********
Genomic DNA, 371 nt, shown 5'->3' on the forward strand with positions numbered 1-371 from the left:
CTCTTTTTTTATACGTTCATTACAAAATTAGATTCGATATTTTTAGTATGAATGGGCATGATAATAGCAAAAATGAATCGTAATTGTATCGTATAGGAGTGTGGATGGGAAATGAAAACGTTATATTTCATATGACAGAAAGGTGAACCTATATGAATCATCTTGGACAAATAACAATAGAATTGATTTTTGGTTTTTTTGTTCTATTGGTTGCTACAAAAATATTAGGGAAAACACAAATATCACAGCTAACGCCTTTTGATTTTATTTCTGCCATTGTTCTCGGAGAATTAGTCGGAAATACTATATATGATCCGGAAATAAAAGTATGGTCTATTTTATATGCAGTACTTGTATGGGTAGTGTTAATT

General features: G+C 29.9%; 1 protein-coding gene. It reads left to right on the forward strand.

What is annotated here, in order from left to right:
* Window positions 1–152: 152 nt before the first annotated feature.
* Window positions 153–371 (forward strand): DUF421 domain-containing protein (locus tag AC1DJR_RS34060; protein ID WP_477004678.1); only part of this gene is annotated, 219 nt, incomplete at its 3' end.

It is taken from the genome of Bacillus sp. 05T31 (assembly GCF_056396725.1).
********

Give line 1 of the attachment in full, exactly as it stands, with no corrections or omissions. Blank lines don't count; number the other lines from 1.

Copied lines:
Genomic DNA, 371 nt, shown 5'->3' on the forward strand with positions numbered 1-371 from the left: